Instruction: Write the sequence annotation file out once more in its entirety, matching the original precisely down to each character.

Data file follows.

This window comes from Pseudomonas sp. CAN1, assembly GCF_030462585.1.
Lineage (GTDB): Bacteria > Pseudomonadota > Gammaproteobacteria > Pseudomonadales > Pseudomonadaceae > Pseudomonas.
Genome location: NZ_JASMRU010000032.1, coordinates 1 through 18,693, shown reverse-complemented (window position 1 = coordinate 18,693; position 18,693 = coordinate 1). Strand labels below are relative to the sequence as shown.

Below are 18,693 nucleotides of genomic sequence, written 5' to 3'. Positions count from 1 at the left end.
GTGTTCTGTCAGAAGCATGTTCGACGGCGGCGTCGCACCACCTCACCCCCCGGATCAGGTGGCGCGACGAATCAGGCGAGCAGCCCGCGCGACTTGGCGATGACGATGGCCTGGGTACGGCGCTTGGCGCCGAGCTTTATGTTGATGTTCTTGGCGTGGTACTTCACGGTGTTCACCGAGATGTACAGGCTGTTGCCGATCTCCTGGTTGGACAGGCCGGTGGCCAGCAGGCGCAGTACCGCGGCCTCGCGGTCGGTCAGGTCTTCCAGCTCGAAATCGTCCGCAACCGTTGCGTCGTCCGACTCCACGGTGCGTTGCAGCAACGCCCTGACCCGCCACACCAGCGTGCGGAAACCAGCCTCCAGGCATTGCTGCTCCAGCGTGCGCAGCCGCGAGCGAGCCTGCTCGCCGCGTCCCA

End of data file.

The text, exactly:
This window comes from Pseudomonas sp. CAN1, assembly GCF_030462585.1.
Lineage (GTDB): Bacteria > Pseudomonadota > Gammaproteobacteria > Pseudomonadales > Pseudomonadaceae > Pseudomonas.
Genome location: NZ_JASMRU010000032.1, coordinates 1 through 18,693, shown reverse-complemented (window position 1 = coordinate 18,693; position 18,693 = coordinate 1). Strand labels below are relative to the sequence as shown.

Below are 18,693 nucleotides of genomic sequence, written 5' to 3'. Positions count from 1 at the left end.
GTGTTCTGTCAGAAGCATGTTCGACGGCGGCGTCGCACCACCTCACCCCCCGGATCAGGTGGCGCGACGAATCAGGCGAGCAGCCCGCGCGACTTGGCGATGACGATGGCCTGGGTACGGCGCTTGGCGCCGAGCTTTATGTTGATGTTCTTGGCGTGGTACTTCACGGTGTTCACCGAGATGTACAGGCTGTTGCCGATCTCCTGGTTGGACAGGCCGGTGGCCAGCAGGCGCAGTACCGCGGCCTCGCGGTCGGTCAGGTCTTCCAGCTCGAAATCGTCCGCAACCGTTGCGTCGTCCGACTCCACGGTGCGTTGCAGCAACGCCCTGACCCGCCACACCAGCGTGCGGAAACCAGCCTCCAGGCATTGCTGCTCCAGCGTGCGCAGCCGCGAGCGAGCCTGCTCGCCGCGTCCCA